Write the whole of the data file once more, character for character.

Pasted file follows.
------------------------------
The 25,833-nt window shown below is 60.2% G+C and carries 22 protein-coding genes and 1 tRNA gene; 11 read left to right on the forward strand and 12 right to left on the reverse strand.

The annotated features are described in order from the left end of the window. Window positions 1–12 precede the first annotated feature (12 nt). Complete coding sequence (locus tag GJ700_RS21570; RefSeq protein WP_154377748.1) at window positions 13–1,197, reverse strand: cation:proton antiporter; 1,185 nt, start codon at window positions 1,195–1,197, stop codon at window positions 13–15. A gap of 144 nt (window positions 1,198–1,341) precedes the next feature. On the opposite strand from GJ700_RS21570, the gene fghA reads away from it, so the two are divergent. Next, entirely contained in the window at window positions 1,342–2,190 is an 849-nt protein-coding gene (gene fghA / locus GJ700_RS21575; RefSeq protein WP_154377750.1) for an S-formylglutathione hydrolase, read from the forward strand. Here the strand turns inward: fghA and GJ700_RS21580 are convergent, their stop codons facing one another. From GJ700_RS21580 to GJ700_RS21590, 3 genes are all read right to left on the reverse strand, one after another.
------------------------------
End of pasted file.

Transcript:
The 25,833-nt window shown below is 60.2% G+C and carries 22 protein-coding genes and 1 tRNA gene; 11 read left to right on the forward strand and 12 right to left on the reverse strand.

The annotated features are described in order from the left end of the window. Window positions 1–12 precede the first annotated feature (12 nt). Complete coding sequence (locus tag GJ700_RS21570; RefSeq protein WP_154377748.1) at window positions 13–1,197, reverse strand: cation:proton antiporter; 1,185 nt, start codon at window positions 1,195–1,197, stop codon at window positions 13–15. A gap of 144 nt (window positions 1,198–1,341) precedes the next feature. On the opposite strand from GJ700_RS21570, the gene fghA reads away from it, so the two are divergent. Next, entirely contained in the window at window positions 1,342–2,190 is an 849-nt protein-coding gene (gene fghA / locus GJ700_RS21575; RefSeq protein WP_154377750.1) for an S-formylglutathione hydrolase, read from the forward strand. Here the strand turns inward: fghA and GJ700_RS21580 are convergent, their stop codons facing one another. From GJ700_RS21580 to GJ700_RS21590, 3 genes are all read right to left on the reverse strand, one after another.